Charter uncertainty adds complication as Portland City Council weighs replacing Jennings

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Despite some concerns about what may be proposed by the Charter Commission, city councilors Monday generally agreed to begin the search for a new city manager as soon as possible.

Councilors in a workshop discussed what the process to replace City Manager Jon Jennings could look like. Mayor Kate Snyder said the session had already been scheduled when it was learned Jennings, who is working under a one-year contract extension that expires next July, is now a finalist for a city manager post in Florida.

Portland City Manager Jon Jennings.

“We can’t make a final decision until next week or the week after,” Snyder said, adding the council needs “to be prepared (to replace Jennings before his scheduled departure).”

Jennings will be in Clearwater, Florida, this week to interview for the job. If he gets it, he is expected to give a 90-day notice to Portland.

Snyder said the Charter Commission creates an “unusual environment” for hiring a replacement because one of the issues the commission is expected to take up is the power-sharing structure of the manager and elected mayor. Many of the charter commissioners campaigned on a desire to rein in the power of the manager.

Snyder said she could see the council either conducting a search for a permanent replacement or seeking an interim. While there was some disagreement between councilors about whether to start a search right away without knowing what will come out of the Charter Commission, most supported hiring an interim while looking for a long-term replacement.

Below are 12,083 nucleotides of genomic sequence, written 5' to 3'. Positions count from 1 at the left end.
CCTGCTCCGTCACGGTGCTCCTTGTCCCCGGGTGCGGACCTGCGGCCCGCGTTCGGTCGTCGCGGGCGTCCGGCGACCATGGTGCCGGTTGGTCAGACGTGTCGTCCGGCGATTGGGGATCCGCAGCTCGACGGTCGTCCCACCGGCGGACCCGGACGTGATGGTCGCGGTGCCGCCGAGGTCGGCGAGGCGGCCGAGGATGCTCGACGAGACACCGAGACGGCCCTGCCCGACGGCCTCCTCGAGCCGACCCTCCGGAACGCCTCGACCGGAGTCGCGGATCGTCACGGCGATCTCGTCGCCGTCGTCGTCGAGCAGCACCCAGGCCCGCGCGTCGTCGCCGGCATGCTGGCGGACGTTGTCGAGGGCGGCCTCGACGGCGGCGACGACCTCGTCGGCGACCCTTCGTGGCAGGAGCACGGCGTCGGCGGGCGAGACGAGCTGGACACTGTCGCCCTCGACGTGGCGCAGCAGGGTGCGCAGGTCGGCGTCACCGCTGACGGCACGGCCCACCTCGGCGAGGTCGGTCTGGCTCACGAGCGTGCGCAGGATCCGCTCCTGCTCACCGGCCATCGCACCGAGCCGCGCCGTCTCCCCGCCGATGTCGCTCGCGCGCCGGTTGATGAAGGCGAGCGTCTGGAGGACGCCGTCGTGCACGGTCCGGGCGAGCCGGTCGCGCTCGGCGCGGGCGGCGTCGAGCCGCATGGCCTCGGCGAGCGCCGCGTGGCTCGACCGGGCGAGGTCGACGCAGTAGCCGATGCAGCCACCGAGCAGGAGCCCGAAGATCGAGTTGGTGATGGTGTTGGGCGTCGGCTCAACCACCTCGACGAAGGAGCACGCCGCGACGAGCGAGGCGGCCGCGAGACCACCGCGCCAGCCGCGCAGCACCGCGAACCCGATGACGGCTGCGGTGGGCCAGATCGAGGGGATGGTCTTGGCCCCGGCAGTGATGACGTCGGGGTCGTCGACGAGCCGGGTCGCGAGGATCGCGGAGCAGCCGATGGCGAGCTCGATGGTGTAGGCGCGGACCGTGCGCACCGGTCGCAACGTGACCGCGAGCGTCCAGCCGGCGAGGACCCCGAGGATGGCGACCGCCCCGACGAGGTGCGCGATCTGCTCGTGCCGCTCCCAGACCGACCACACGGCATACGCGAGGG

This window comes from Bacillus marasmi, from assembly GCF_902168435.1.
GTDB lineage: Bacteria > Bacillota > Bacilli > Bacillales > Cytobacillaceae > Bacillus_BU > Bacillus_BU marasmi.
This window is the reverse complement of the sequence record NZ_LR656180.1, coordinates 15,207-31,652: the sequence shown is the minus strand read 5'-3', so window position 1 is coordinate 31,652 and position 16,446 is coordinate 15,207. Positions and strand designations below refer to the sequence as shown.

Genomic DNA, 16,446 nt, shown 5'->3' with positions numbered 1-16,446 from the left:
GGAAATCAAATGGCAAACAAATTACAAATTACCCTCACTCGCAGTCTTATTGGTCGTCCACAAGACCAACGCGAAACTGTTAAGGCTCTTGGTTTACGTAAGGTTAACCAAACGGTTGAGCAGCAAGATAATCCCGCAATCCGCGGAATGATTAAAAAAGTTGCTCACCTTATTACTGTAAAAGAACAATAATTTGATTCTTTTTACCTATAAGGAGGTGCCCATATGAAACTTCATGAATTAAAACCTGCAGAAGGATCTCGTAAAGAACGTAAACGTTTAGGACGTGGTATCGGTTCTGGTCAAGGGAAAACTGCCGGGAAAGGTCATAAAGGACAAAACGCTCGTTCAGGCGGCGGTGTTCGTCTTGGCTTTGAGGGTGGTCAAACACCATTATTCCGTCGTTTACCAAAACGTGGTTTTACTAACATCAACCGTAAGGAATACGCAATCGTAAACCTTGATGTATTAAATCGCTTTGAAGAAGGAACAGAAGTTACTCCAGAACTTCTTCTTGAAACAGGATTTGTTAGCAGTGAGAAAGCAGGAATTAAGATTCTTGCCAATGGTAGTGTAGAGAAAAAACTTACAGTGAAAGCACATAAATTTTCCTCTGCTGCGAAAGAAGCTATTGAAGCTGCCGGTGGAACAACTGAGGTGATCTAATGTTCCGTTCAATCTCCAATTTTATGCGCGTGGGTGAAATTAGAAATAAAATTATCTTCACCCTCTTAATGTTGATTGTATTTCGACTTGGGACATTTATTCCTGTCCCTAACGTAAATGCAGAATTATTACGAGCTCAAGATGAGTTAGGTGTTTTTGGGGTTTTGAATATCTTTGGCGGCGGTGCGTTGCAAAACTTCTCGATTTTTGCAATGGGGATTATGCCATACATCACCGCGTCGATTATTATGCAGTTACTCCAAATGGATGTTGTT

Councilor Mark Dion proposed appointing the interim from within existing City Hall staff, which seemed to have support from several other councilors. He also opposed waiting to see what the Charter Commission may recommend, which will have to be approved by city voters.

“I personally refuse to be handcuffed to what-ifs,” Dion said. “We have to deal with what is in front of us.”

He said he has confidence in the quality of city staff and the council’s ability to pick an interim manager “to sit in that chair and make the decisions.”

Other councilors, including Pious Ali and Andrew Zarro, supported hiring an interim right away and said they are concerned the city will not get a strong pool of candidates for a position that could change dramatically, depending on what the Charter Commission does.

Zarro and Ali both said there are public administrators who specialize in short-term assignments and who wouldn’t come in with a strong personality but would make sure the city continues to operate efficiently.

“The interim will be a public administrator who helps us run the city until we know what the future of the city is,” Zarro said.

Commissioners are slated to conclude their work next summer,  which means recommendations would go before voters in November 2022. But a complication of waiting for the commission, Councilor Belinda Ray noted, is they could theoretically ask for an extension.

“So it behooves us to start a city manager search now and get an interim if we need to,” she said.

Because Monday’s meeting was just a workshop, no action was taken. Councilors will likely revisit the discussion in a week or two after they know more about Jennings’ situation.